Food is something you eat every day—for most people, three times a day. If you stop and think about it, why not eat in a way that truly supports your health and well-being? This is precisely the approach TCM takes when it comes to food. TCM has understood the healing properties of food for millennia, and it knows the value of accumulating healing benefits from everyday actions, like eating, one day at a time.

When TCM speaks about the value of food it is referring to qualities beyond physical characteristics such as calories, minerals, and nutritional content like carbohydrates and protein. TCM realizes that each and every food has a special essence—a healing essence—that works in the body at the energy level. Using the Five Element theory, which maps the interrelationships of all things, TCM practitioners prescribe foods that have an essence that heals particular organs that may be out of balance or in need of healing support. This is the essence of TCM’s eating-for-healing approach.

TCM wisdom also teaches us to follow the seasons when selecting foods. This means regularly including foods in the diet that support the organ system at its peak during each season. Every season has a corresponding taste, according to the Five Element theory: for example, summer is associated with a bitter taste, fall with a pungent or spicy taste, winter’s taste is salty, and in spring the taste is sour.


The life force or energy that animates everything in the universe and your body is the very essence of Qigong. It’s a Chinese practice that uses movements and postures and can create many physical healing benefits, but it’s important to realize that Qigong is not physical exercise. It moves beyond the muscle and tissue and works in your body at the level of energy, or Qi.

Literally meaning “energy work,” Qigong breaks down energy blockages and promotes the free flow of energy throughout your body’s meridian system, the invisible pathways through which Qi moves and that connect everything in your body.

Consistent Qigong practice increases and balances your body’s Qi. Working directly on your body’s meridian system—your energy body—it stimulates and nourishes the internal organs, making the energetic communication between them more efficient. And by increasing the effectiveness of all body systems, Qigong helps conserve Qi. These qualities are important to your health because TCM theory says that in order to have good health you must have sufficient Qi that flows freely throughout your body and your internal organs must function together in harmony.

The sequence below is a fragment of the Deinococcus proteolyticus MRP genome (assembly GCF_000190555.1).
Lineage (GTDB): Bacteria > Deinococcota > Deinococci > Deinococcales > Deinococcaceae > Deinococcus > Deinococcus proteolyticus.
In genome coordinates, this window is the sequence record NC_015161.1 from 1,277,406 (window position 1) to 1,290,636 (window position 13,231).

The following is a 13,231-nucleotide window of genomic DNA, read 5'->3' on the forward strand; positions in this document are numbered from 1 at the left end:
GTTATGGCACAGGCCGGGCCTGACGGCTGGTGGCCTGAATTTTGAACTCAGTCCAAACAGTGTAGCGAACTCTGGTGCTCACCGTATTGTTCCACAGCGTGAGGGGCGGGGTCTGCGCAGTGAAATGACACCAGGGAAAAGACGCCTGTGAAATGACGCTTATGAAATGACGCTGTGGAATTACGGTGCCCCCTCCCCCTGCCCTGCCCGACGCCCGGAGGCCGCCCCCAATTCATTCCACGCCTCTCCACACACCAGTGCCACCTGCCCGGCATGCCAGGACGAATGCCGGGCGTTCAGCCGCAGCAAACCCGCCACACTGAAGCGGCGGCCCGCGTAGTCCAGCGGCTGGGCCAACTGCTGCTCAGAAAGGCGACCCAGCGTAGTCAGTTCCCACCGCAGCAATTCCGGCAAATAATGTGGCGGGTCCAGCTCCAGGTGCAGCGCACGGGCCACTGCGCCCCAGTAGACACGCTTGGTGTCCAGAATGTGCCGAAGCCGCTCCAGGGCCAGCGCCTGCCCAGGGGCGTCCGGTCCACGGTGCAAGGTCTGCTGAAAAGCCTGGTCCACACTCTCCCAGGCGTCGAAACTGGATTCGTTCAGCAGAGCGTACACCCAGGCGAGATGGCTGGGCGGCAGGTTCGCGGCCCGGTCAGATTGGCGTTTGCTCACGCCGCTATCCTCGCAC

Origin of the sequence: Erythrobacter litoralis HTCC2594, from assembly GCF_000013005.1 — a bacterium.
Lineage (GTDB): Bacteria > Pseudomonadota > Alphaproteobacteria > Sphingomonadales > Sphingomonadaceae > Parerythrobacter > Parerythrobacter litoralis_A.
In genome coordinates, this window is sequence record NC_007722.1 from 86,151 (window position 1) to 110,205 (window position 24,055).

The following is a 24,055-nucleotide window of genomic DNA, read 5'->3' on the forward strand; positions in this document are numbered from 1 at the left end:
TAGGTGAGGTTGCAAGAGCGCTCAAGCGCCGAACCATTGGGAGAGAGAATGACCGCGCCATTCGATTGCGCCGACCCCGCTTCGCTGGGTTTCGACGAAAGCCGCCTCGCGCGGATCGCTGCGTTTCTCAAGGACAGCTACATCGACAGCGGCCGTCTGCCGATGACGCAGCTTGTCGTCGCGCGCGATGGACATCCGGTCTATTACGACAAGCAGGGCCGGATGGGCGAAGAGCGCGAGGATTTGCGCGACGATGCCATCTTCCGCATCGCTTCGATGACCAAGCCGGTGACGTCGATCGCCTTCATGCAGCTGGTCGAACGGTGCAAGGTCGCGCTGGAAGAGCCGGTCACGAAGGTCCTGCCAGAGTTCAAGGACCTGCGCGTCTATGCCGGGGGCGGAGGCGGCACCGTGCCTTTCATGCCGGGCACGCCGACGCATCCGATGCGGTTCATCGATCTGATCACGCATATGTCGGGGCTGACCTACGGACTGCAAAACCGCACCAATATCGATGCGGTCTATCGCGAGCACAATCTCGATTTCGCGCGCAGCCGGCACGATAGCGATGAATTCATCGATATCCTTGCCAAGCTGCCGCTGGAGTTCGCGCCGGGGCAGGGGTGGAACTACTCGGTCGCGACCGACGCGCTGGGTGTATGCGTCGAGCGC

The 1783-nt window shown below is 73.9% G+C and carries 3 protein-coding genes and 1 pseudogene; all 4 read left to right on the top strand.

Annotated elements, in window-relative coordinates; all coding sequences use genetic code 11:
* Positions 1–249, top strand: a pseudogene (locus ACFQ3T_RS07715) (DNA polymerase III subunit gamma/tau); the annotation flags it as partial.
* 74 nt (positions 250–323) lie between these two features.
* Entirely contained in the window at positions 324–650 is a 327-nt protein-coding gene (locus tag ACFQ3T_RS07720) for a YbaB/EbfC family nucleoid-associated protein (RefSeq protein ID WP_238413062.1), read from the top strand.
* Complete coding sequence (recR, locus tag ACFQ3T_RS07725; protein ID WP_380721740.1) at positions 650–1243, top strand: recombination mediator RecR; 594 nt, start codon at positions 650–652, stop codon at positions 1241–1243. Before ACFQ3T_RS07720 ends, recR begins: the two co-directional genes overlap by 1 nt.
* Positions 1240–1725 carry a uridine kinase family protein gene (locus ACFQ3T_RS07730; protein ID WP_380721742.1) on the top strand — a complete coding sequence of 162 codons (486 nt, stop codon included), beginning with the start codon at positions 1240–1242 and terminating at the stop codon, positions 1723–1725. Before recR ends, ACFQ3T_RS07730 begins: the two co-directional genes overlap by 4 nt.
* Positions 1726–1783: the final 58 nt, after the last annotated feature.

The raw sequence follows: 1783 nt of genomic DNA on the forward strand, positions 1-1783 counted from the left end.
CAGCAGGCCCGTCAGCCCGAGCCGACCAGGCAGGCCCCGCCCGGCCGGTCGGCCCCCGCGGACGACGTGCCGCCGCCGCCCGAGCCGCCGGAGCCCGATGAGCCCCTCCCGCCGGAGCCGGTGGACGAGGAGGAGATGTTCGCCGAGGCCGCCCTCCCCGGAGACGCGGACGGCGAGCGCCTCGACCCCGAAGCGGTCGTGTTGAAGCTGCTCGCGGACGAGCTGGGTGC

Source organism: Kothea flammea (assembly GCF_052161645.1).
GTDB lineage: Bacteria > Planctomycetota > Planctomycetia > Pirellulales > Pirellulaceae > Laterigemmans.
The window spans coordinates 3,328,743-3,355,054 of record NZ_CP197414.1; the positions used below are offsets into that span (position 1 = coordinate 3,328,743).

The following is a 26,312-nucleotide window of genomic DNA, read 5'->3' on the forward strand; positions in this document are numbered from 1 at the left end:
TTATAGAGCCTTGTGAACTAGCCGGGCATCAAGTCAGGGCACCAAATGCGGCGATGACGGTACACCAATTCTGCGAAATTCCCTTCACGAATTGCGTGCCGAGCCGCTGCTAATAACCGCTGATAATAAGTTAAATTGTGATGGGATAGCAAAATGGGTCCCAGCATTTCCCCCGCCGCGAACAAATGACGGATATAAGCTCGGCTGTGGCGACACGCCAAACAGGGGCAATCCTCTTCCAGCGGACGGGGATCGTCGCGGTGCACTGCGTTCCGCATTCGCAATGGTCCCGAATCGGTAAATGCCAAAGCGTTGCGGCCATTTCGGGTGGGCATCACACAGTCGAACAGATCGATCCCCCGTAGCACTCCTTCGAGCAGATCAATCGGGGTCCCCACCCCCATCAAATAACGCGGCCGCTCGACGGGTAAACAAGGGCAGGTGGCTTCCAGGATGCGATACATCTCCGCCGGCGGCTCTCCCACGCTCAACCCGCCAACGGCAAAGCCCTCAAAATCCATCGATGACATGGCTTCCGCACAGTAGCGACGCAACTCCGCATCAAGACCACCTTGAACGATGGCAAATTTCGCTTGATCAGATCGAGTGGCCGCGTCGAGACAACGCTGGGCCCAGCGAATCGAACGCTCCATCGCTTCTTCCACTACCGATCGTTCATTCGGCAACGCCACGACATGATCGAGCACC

Five Element Psychology

If you speak with modern TCM practitioners, you will quickly discover that unbalanced emotions are the source of many modern health issues. How does TCM work with these kinds of health problems?

Chinese medicine looks deeply at the emotions as a gauge for health, yet it understands that a person’s emotional state is not only a question of emotions but is also related to organ function. By adjusting the function of the organ (or organs) involved, there will be an accompanying adjustment in the emotions. You might wonder how this is possible.

In the TCM paradigm, your body is a whole, and your mind and emotions are completely connected. TCM understands that body, mind, emotions, and spirit are linked, and that an excess of any emotion can affect the function and balance of its corresponding organ. The reverse is also true: an imbalance in an organ’s function can actually cause emotional issues.

Five Element psychology is based on TCM’s Five Element theory, which is a comprehensive system that organizes everything, including your internal organs, into five Universal interacting groups or patterns. The Five Element theory perceives that each organ has a specific emotion related to it. The expression and level of any emotion therefore is closely tied to and dependent on the level of its corresponding organ’s function.

  • Liver is associated with Anger
  • Heart is associated with Joy
  • Spleen is associated with Worry
  • Lung is associated with Grief
  • Kidney is associated with Fear

Source: TCMWorld